4: Love in the time of Covid-19

Poem of the day: La Belle Dame sans Merci by John Keats, 1819. Perhaps my favourite opening lines of any poem:

O what can ail thee, knight-at-arms

Alone and paley loitering?

The sedge has withered from the lake

And no birds sing.

The metre, that final line – it’s pure music. And the last two lines of the opening stanza resonate particularly at this moment:

The sedge has withered from the lake

And no birds sing.

Thankfully, the birds do still sing – but something is missing. That something is the sound of human activity. There are some sounds I don’t miss, such as the angry revving of car engines, but that bustle of activity, of chatter in the street, and the laughter of carefree holidaymakers, is gone. On top of this, the sky has clouded over and the pine trees are being battered by high winds. At least it’s not the kind of weather for spending time outdoors. It would be easy to lose heart in times like these, but I choose instead to make connections, as I mentioned in yesterday’s post. There was, however, some advice I missed from yesterday’s post, and that advice has to do with love.

Love the ones you’re with

Joining hands in friendship
Time to connect with family and friends

If you’re lucky enough to be quarantined with other people, you might think this is the opposite of good fortune: a nightmare. You probably aren’t used to spending 24 hours a day, 7 days a week with your spouse, children or whoever else you share your living space with. You probably crave your own space. Try to carve out a little time in your day for yourself, but also use your situation to connect with the people around you in a way you wouldn’t normally. Try to learn something about your partner that you didn’t know before. Take time to appreciate the qualities that brought you together in the first place. As for children: yes, they’re demanding, but their biggest demand is for attention, for one-on-one time with you, the central focus of their lives. So give it to them: read them a story, paint a picture with them: give them your undivided attention for some time, even if it’s only 15 minutes: it will reap rewards. Maybe you house share with friends: ask them about themselves, learn their story, and tell them yours. How wonderful to be surrounded by others, even if it doesn’t always feel that way! If, on the other hand, you’re alone, reach out to others in a similar situation and show them you love them. They will return the love, and you will feel more love for yourself because of this. Another way to show love is through cooking for your family and friends, or (just as importantly) for yourself. With that in mind, I’d like to share the story of our quarantine paella…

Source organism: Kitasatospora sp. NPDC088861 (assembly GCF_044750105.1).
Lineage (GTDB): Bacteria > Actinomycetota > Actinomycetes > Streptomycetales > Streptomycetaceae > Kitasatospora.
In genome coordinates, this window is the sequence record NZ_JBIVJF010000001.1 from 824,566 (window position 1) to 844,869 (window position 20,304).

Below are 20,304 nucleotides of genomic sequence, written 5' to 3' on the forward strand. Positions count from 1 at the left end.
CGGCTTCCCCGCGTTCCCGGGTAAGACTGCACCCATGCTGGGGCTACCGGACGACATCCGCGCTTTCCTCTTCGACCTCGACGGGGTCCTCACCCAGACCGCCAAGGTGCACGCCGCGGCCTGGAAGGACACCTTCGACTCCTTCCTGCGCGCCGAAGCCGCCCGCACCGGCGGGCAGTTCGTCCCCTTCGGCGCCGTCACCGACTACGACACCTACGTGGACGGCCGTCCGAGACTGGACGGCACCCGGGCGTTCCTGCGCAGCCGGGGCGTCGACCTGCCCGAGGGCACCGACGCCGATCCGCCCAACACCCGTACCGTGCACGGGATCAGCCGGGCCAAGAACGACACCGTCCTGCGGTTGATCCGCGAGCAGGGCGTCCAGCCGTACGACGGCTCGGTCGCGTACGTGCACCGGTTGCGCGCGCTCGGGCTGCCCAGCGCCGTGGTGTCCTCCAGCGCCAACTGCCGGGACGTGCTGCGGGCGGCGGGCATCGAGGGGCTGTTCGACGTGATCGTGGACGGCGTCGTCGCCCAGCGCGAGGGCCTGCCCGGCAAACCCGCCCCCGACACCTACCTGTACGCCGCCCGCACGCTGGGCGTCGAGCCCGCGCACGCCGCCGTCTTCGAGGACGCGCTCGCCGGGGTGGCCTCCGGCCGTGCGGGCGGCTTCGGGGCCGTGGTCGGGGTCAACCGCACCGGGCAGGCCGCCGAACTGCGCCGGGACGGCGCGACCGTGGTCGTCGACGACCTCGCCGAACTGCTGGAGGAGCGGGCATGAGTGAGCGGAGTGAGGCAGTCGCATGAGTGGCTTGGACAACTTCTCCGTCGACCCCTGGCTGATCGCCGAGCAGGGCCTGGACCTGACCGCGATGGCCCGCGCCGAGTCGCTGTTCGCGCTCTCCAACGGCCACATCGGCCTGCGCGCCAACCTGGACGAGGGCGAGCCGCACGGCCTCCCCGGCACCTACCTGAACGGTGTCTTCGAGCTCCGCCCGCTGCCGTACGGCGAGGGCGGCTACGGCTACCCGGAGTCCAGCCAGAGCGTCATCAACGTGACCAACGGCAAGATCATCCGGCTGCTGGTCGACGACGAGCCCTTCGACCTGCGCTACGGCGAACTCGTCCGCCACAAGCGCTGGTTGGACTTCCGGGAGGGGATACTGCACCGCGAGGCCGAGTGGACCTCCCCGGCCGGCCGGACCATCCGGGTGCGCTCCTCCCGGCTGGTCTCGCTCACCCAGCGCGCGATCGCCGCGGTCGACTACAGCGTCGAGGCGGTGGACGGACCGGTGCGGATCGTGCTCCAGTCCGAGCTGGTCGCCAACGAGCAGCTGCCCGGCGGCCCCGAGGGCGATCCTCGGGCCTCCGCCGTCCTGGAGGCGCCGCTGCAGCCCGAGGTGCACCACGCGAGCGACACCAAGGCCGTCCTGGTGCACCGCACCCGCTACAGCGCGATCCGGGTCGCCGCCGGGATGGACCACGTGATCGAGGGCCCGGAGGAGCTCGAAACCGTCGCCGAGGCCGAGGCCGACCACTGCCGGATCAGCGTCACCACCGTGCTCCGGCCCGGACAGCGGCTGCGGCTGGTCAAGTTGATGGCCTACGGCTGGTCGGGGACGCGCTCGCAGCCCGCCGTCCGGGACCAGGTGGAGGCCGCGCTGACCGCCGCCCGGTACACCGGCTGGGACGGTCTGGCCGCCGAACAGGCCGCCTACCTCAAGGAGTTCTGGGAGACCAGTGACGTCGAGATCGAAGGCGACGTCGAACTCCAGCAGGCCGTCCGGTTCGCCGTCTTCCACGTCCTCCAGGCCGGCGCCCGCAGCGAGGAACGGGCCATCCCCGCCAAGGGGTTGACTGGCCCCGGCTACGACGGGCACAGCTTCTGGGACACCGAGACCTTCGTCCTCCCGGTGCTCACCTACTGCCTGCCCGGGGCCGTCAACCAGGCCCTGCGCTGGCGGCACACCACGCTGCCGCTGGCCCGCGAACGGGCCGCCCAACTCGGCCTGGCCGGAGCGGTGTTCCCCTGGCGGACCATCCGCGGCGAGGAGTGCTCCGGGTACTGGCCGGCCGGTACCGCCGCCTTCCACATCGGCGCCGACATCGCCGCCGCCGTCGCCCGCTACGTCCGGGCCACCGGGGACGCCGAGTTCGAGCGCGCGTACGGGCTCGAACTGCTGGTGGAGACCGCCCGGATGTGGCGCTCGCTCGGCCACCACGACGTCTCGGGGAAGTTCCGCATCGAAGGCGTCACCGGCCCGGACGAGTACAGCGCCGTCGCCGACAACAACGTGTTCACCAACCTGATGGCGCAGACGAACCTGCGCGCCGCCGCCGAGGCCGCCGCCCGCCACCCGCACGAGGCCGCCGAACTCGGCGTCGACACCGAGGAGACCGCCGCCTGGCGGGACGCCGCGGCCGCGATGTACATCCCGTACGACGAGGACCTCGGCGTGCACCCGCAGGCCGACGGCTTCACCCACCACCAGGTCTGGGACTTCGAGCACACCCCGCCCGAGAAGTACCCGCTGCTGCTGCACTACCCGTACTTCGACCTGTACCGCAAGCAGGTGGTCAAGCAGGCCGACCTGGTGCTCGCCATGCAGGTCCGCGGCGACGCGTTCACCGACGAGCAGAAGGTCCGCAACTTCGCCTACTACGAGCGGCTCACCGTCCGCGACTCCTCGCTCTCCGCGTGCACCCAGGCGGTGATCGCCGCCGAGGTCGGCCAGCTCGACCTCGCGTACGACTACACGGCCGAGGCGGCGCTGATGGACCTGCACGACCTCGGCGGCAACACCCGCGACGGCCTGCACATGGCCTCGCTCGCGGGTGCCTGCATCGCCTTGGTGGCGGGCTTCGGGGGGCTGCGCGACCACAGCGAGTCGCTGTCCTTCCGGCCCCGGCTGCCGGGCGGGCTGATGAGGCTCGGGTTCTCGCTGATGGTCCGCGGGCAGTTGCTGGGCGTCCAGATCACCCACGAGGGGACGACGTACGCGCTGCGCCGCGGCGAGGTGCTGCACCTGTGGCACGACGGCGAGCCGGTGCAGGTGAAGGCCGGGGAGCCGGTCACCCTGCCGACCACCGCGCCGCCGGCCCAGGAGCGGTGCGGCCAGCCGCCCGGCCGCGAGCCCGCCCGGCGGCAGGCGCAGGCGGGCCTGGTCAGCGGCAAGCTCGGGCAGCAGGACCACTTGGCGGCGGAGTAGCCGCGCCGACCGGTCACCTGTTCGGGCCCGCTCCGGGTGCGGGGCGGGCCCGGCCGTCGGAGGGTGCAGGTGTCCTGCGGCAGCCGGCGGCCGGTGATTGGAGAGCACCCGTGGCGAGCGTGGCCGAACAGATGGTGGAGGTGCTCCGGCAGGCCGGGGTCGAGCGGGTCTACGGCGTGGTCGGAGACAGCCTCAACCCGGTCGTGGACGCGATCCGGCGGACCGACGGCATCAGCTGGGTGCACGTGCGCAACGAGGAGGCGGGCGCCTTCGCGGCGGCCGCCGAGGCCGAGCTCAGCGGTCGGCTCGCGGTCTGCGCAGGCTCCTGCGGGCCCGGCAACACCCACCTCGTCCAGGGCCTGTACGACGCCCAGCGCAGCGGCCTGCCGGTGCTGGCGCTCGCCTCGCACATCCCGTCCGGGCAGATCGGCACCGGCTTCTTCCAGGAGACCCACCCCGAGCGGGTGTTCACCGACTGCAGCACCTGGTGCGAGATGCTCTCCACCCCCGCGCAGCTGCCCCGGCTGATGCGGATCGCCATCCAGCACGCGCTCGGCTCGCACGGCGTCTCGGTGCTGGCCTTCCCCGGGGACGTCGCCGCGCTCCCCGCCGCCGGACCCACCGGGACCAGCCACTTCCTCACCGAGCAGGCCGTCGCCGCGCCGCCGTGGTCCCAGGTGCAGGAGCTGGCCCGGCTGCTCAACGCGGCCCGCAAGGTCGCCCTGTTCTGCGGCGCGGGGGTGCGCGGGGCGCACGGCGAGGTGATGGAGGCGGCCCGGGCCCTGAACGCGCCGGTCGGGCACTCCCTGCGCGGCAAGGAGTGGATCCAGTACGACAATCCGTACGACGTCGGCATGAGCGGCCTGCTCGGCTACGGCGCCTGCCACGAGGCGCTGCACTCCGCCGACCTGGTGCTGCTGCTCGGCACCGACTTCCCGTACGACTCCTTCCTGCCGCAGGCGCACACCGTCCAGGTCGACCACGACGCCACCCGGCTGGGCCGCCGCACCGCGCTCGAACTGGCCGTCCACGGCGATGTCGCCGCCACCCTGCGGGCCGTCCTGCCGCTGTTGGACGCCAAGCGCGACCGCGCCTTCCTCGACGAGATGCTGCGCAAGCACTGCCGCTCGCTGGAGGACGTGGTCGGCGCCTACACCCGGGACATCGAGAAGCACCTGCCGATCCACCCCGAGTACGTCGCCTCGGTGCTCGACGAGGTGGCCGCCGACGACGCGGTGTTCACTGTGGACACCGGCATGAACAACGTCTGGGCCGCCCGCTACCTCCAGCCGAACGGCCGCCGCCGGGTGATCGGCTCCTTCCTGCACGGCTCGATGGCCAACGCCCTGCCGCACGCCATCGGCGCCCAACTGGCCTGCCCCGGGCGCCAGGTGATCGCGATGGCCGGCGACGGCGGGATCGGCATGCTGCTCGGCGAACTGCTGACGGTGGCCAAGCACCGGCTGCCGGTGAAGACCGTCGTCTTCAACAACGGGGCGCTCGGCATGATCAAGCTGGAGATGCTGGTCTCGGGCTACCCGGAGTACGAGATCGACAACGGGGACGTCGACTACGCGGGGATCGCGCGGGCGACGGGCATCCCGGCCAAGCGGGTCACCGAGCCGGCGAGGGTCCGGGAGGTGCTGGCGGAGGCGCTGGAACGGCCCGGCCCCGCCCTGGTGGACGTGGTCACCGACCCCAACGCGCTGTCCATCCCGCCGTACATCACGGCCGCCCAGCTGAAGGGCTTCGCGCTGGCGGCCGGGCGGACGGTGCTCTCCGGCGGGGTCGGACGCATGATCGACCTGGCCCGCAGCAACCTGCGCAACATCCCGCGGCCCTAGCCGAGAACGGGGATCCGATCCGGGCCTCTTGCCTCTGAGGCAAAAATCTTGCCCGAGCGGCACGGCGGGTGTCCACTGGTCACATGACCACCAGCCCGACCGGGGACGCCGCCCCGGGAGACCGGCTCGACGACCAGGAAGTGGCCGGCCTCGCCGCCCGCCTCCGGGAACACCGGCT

No Hay Nada

Food shortages in supermarkets
Empty shelves in Lidl, Costa del Sol

My husband went to the supermarket on Monday and the fridges were empty. In terms of meat, it was literally no hay nada, ‘there is nothing.’ Probably more a result of panic buying than of problems with supply chain, at this stage. Luckily, our housemate had some seafood in the freezer. I took one look at this and thought ‘paella.’ It was my turn to go to the supermarket yesterday for the rest of the ingredients. The security guard told me off for bringing my toddler. It strikes me as a little ironic how, less than a week ago, people were crowding the aisles and coughing all over each other in order to cram their trolleys, whereas now, you can’t even take your baby to the supermarket. For sure, it was quiet and people were keeping their distance, which given the circumstances is a good thing. Driving on the motorway was also a lot less stressful than usual, which led me to think perhaps I need to ’embrace the apocalypse.’ A little nihilistic, maybe, but it’s the situation we’re in so why not embrace it?

Hay Paella

Cooking for family during quarantine
Cooking a family meal can lift spirits

When I got back, I played some Ska and Reggae classics on the terrace and cooked the paella on the barbecue with the help of my husband, who is an excellent cook. Paella takes time: it needs love to turn out right – I enjoyed my time on the terrace, the wind in my hair, the music, the heat from the cooking flame. And after a few hours, hay paella, ‘there is paella’: our household all came together and ate at the table, which we don’t do often enough in ‘normal’ times. Everyone loved the paella. We laughed and joked over dinner. And now I take time to be grateful for all those good things that happened yesterday, for the people around me, for food in the fridge, for the terrace with its fresh air and for the birds that still sing.

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